While professional engineers are often
viewed as the unsung problem-solvers
toiling outside of the limelight, there are
other members of the engineering team
who may have an even lower profile: technicians and technologists.
According to a National Academy of
Engineering report, there is little awareness of engineering technology as a field of
study or an employment option in the US.
Even employers of technicians and technologists aren’t always aware. The NAE
committee that published the report, which
included NSPE member Walter Buchanan,
P.E., F.NSPE, conducted a study that found
30% of nearly 250 respondents had never
heard of engineering technology education.
In addition, one-third of respondents said
they did not know the difference between
work performed by engineers and work
performed by engineering technologists.
As the report explains: “Very abstractly,
if engineers are viewed as being respon-
sible for designing the nation’s technolog-
ical systems, then engineering technicians
and technologists are the ones who help
build and keep those systems running.”
NSPE has a more than 60-year history
of working with technicians and tech-
nologists. In 1956, as the nation came to
rely more heavily on machines and auto-
mation, President Dwight Eisenhower
formed a committee of leaders in science,
business, education, government, and
labor to address the growing need for
skilled workers who could support the
work of engineers.
NSPE was involved in the committee’s
work and was an early proponent of technicians as part of the engineering team.
In 1961, NSPE’s support of technicians
led to the creation of the Institute for the
Certification of Engineering Technicians,
which became the National Institute for
Certification in Engineering Technologies
20 years later.
Today, NICET is a division of NSPE.
NICET certifies 200–300 new engineering
technologists and technicians each month,
and since its founding, the institute has
issued more than 144,000 certifications.
The NAE reports that in 2014 US educational institutions awarded nearly 94,000
four-year engineering degrees, nearly
18,000 four-year ET degrees, and more than
34,000 two-year ET degrees. As of 2013,
the estimated number of people with four-year ET degrees was 480,000. In contrast,
the estimated number of people with four-year engineering degrees was a little over
5 million. There are no data on the number
of those with two-year degrees in either ET
Some engineering technology graduates
become licensed professional engineers.
Thirty states allow those with an E T degree
from an ABET-accredited program to take
the FE and PE exams, according to the
report. In the 2010 administration of the
FE exam, 2,600 of 45,600 candidates ( 5.7%)
had a four-year degree in ET. Of the 26,600
candidates who took the PE exam that year,
900 ( 3.4%) had a four-year ET degree.
In examining the ET workforce, the
committee found steadily increasing employment for technicians and technologists from
1971–2015 but flat earnings. Over the past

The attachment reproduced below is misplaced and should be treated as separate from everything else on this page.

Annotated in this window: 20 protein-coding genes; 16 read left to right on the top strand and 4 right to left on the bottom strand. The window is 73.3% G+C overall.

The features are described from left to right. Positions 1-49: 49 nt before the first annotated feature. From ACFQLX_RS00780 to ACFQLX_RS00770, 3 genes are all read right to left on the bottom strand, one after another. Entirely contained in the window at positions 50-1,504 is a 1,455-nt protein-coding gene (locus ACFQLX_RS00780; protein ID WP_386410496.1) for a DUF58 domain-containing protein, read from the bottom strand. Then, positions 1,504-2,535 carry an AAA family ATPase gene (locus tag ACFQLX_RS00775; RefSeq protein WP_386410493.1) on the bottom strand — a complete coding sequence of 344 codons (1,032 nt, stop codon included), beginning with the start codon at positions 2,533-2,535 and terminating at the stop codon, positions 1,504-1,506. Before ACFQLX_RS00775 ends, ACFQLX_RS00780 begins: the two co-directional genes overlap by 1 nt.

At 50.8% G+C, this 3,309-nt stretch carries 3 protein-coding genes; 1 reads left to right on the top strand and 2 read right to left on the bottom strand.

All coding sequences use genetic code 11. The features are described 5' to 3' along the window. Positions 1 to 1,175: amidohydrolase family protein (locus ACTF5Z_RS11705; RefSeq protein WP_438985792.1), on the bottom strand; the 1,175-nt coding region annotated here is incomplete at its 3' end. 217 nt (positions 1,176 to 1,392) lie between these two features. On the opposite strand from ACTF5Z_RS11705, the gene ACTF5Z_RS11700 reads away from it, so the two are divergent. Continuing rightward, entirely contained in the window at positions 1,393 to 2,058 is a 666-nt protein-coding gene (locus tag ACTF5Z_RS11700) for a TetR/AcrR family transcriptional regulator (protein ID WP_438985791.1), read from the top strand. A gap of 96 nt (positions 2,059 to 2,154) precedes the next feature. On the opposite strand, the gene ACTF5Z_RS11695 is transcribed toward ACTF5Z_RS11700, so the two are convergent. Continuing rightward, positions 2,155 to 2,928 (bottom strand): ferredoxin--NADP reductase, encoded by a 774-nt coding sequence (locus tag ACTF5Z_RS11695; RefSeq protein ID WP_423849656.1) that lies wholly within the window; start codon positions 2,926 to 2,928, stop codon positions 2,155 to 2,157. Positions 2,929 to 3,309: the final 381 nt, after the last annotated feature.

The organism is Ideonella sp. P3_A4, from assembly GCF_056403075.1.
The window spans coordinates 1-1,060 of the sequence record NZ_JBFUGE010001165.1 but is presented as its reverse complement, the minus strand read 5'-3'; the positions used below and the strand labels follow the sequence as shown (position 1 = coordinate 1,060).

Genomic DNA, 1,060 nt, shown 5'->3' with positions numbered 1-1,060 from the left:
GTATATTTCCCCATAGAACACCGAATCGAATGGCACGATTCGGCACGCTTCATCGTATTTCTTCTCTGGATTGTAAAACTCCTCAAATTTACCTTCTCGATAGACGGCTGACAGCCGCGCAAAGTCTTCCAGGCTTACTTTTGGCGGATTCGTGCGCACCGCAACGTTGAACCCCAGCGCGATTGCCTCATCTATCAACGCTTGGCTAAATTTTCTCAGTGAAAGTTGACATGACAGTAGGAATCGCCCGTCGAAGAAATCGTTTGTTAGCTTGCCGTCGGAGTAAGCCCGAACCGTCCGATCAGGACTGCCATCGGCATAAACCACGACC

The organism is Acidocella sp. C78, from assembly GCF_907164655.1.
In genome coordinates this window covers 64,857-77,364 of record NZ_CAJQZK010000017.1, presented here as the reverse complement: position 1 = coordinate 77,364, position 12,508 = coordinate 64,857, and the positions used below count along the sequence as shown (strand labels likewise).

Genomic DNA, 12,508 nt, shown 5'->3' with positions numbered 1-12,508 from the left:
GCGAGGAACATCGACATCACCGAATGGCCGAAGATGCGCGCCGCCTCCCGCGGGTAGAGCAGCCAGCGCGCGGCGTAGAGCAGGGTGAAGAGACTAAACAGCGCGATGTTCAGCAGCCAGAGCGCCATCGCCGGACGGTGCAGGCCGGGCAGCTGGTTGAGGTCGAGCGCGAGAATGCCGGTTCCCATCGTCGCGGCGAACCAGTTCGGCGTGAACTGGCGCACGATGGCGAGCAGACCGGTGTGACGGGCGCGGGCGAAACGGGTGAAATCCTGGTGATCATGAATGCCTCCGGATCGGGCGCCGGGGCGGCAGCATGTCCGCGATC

40 years, real earned income for technicians
and technologists has consistently averaged
about $50,000 (in 2015 dollars).
Engineers, on the other hand, saw real
annual earnings grow from slightly more
than $70,000 in the early 1980s to about
$86,000 in 2015.
There was no clear evidence of a
shortage or surplus of engineering technicians or technologists, but the committee
said there could be market imbalances in
certain geographic areas.
Among its recommendations, the
committee said the National Science
Foundation should consider funding
research on factors affecting matriculation,
retention, and graduation in ET.
In addition, the committee says research
is needed to better understand the reasons
for the apparent loose coupling of degree
attainment and employment in ET. People
with ET degrees work in a broad range
of occupations, and those employed as
engineering technologists have a diverse
degree background. For example, 12% of
engineering technologists have a four-year
degree in ET, while 39% of them have engineering degrees, according to the National
Survey of College Graduates.
Engineering Technology? What’s That?
Engineering technicians and technologists have a long relationship with
professional engineers and NSPE.
Not long after World War II, as
higher education changed and industry
automation took off, the profession
began seriously discussing the technician’s role on the engineering team. In
1961, NSPE established the Institute for
the Certification of Engineering Technicians, which became the National
Institute for Certification in Engineering
Technologies 20 years later. Today,
NICET is a division of NSPE.
NICET Technician Certifications
Civil Engineering Technology
Construction Materials Testing
Land Management and
Electrical and Mechanical Systems
NICET Technologist Certification
Technologist certification requires
a bachelor’s degree in an engineering
technology program accredited
by the Technology Accreditation
Commission of ABET.
The associate engineering technologist grade is available upon graduation, while the certified engineering
technologist grade requires at least
five years of related work experience
after graduation. CT applicants must
also submit two endorsements.
Learn more at www.nicet.org.